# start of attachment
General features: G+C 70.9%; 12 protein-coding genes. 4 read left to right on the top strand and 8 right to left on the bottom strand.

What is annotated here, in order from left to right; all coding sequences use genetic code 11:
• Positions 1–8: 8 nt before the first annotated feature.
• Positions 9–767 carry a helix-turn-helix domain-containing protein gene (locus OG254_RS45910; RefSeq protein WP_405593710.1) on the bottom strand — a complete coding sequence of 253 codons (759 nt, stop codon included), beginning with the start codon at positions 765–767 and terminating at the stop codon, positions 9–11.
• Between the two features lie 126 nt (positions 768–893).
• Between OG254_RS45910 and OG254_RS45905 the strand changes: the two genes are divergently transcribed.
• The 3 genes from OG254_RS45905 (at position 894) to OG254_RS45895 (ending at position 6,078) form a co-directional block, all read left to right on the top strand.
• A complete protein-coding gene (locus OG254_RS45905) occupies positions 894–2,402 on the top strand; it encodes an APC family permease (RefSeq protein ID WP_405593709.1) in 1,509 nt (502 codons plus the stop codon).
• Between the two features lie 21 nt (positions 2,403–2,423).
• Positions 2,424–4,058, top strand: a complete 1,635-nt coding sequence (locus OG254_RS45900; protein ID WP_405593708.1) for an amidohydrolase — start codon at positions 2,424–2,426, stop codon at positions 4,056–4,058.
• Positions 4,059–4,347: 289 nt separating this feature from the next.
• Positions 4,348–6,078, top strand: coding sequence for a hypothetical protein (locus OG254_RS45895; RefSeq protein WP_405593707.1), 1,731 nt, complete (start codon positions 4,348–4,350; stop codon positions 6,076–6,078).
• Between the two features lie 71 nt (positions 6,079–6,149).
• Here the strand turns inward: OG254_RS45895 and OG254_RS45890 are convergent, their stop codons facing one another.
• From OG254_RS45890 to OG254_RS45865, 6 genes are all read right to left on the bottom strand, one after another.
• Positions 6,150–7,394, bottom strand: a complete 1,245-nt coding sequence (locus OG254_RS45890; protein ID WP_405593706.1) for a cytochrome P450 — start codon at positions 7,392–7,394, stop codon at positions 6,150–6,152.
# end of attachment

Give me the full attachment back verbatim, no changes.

General features: G+C 70.9%; 12 protein-coding genes. 4 read left to right on the top strand and 8 right to left on the bottom strand.

What is annotated here, in order from left to right; all coding sequences use genetic code 11:
• Positions 1–8: 8 nt before the first annotated feature.
• Positions 9–767 carry a helix-turn-helix domain-containing protein gene (locus OG254_RS45910; RefSeq protein WP_405593710.1) on the bottom strand — a complete coding sequence of 253 codons (759 nt, stop codon included), beginning with the start codon at positions 765–767 and terminating at the stop codon, positions 9–11.
• Between the two features lie 126 nt (positions 768–893).
• Between OG254_RS45910 and OG254_RS45905 the strand changes: the two genes are divergently transcribed.
• The 3 genes from OG254_RS45905 (at position 894) to OG254_RS45895 (ending at position 6,078) form a co-directional block, all read left to right on the top strand.
• A complete protein-coding gene (locus OG254_RS45905) occupies positions 894–2,402 on the top strand; it encodes an APC family permease (RefSeq protein ID WP_405593709.1) in 1,509 nt (502 codons plus the stop codon).
• Between the two features lie 21 nt (positions 2,403–2,423).
• Positions 2,424–4,058, top strand: a complete 1,635-nt coding sequence (locus OG254_RS45900; protein ID WP_405593708.1) for an amidohydrolase — start codon at positions 2,424–2,426, stop codon at positions 4,056–4,058.
• Positions 4,059–4,347: 289 nt separating this feature from the next.
• Positions 4,348–6,078, top strand: coding sequence for a hypothetical protein (locus OG254_RS45895; RefSeq protein WP_405593707.1), 1,731 nt, complete (start codon positions 4,348–4,350; stop codon positions 6,076–6,078).
• Between the two features lie 71 nt (positions 6,079–6,149).
• Here the strand turns inward: OG254_RS45895 and OG254_RS45890 are convergent, their stop codons facing one another.
• From OG254_RS45890 to OG254_RS45865, 6 genes are all read right to left on the bottom strand, one after another.
• Positions 6,150–7,394, bottom strand: a complete 1,245-nt coding sequence (locus OG254_RS45890; protein ID WP_405593706.1) for a cytochrome P450 — start codon at positions 7,392–7,394, stop codon at positions 6,150–6,152.